Even so, initially Lopetegui’s name wasn’t really in the frame. Tottenham’s Mauricio Pochettino was thought to be Real Madrid president Florentino Pérez’s preferred option. The likes of Massimiliano Allegri, Antonio Conte and Arsene Wenger were mentioned meanwhile Real’s youth team coach Guti was seen as a good choice if Los Blancos again opted to promote one of their own.
7th June – Spain Depart for Russia, Lopetegui in negotiations with Real Madrid?
Julen Lopetegui was on the verge of taking over at English Championship club Wolves when he got the call about becoming the new Spain boss in the summer of 2016. Two years on, he found himself on a Russia-bound flight with a talented squad that stood a great chance of going all the way and sealing World Cup glory. In theory, there was nothing that could feasibly distract him from the biggest and most important challenge of his coaching career.
However around the same time and unbeknown the Spanish Football Federation (RFEF), he was talking to Real Madrid and at some point agreed a deal to take over from Zinedine Zidane. One of the main reasons he emerged as an outstanding candidate for the Bernabeu hot-seat was his familiarity with some of Real’s emerging Spanish players such as Isco, Lucas Vázquez and Marco Asensio, who are likely to play a key role over the next few years.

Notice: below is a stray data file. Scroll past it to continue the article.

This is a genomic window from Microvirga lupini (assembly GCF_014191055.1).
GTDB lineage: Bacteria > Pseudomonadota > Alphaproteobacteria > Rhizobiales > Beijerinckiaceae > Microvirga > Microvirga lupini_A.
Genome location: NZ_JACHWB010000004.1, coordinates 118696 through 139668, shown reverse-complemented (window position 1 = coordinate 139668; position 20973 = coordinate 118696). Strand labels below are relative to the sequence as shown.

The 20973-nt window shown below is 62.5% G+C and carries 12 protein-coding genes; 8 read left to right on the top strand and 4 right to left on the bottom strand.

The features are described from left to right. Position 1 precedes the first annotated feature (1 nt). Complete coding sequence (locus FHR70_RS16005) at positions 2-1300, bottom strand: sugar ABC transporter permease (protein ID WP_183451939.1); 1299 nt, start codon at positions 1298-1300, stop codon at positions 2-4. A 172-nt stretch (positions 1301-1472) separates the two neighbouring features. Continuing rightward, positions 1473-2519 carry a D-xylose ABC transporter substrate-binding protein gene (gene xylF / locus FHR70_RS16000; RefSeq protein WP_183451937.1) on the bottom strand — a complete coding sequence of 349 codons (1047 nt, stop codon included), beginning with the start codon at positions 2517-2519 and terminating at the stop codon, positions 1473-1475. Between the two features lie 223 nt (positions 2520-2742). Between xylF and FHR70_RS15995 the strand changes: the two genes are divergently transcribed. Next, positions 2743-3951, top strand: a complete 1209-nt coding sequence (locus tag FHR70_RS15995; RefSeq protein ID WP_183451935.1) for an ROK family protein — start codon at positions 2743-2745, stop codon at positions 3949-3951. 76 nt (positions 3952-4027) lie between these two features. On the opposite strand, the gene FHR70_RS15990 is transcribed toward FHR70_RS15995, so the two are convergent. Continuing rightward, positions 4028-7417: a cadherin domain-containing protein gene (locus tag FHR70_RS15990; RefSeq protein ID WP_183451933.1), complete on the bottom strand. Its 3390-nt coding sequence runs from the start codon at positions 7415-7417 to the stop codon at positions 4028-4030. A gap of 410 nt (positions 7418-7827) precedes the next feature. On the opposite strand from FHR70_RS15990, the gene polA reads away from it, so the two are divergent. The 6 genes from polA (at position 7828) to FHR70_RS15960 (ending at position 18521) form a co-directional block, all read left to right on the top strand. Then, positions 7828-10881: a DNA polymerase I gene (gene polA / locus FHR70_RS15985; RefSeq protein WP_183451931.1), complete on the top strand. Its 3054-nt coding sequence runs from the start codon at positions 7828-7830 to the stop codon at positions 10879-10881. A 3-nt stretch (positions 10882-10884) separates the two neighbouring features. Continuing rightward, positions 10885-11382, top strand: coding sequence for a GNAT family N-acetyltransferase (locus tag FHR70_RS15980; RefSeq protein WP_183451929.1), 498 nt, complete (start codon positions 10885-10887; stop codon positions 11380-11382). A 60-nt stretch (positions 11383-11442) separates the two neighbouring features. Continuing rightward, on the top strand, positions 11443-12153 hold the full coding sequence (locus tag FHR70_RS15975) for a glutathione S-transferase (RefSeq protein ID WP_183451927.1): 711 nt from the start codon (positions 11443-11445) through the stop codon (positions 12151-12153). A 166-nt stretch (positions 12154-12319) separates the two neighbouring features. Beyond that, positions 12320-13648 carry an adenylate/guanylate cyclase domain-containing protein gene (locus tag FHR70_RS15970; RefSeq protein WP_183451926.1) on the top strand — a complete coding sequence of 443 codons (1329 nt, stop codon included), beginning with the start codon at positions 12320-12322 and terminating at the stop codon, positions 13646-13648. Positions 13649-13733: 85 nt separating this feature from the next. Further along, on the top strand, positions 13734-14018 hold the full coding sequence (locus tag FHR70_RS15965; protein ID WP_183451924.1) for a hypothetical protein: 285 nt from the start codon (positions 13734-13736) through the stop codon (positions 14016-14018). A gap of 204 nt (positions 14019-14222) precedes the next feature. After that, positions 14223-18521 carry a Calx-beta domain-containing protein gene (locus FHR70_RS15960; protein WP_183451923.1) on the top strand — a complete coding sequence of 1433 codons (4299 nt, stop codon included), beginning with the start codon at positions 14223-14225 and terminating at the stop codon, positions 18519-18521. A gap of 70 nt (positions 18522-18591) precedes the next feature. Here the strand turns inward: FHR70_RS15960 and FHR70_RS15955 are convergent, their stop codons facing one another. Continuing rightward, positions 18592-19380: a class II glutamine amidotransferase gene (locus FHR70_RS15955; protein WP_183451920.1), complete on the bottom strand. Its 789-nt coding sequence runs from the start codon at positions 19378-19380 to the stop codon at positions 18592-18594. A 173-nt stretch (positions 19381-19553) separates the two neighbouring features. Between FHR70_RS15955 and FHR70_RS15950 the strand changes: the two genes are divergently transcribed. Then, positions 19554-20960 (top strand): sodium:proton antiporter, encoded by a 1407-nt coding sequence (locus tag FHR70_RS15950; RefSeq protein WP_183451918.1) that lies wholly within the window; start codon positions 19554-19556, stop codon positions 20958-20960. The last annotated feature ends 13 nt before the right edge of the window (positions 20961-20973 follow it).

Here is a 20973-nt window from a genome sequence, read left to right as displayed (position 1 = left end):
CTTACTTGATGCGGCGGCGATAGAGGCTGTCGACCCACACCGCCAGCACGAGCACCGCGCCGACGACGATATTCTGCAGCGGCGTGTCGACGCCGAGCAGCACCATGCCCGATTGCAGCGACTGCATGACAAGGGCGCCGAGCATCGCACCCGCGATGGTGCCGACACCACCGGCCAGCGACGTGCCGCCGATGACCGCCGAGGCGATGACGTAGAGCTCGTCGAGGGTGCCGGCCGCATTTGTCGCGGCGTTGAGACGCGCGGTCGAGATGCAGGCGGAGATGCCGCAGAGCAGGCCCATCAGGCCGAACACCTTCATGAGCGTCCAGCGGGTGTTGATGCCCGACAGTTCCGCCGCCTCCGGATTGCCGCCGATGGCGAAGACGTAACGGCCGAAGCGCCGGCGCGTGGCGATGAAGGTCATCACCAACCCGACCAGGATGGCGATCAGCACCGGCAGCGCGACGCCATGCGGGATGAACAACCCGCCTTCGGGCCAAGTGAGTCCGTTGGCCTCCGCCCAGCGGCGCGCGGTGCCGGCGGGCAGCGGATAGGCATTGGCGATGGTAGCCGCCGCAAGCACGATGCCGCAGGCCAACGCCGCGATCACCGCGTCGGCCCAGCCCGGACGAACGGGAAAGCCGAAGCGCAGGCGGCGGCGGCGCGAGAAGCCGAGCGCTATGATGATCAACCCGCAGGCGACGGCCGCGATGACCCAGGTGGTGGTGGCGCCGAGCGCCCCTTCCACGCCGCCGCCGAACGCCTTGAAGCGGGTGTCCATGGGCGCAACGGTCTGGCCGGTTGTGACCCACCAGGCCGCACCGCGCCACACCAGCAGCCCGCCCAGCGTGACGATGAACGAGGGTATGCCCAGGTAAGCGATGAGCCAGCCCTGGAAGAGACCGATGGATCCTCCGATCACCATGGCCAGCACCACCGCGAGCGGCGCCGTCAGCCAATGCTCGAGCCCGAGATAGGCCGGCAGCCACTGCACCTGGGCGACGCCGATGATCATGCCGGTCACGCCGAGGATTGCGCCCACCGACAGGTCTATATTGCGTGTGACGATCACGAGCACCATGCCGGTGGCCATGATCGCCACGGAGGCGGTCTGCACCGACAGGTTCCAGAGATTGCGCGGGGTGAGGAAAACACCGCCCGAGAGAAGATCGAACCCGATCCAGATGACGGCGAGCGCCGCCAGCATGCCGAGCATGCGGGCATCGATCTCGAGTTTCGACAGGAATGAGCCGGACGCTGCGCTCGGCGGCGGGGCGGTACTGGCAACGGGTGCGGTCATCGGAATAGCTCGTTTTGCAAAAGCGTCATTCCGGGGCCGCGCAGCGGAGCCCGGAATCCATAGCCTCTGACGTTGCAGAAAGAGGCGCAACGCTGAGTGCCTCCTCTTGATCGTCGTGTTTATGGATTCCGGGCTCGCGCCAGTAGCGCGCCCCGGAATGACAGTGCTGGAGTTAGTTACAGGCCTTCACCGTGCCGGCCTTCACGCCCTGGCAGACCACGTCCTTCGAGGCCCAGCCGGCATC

Read more: Spain’s World Cup Timeline in Russia
12th June – Lopetegui announced as Real Madrid boss
— #CHAMP13NS 🇺🇸🇬🇧 (@realmadriden) June 12, 2018
Just three days before Spain’s opening World Cup game against Portugal, an announcement was made stating that Julen Lopetegui would be taking charge of Real Madrid. It’s relatively rare in modern football, that a big story catches everyone by surprise but there were no media reports or rumours suggesting the move was imminent and it genuinely caught everyone off-guard, including it would seem RFEF president Luis Rubiales. He himself had only taken on his role the previous month and claimed to only find out about Lopetegui’s move to Madrid five minutes before it was announced to the press.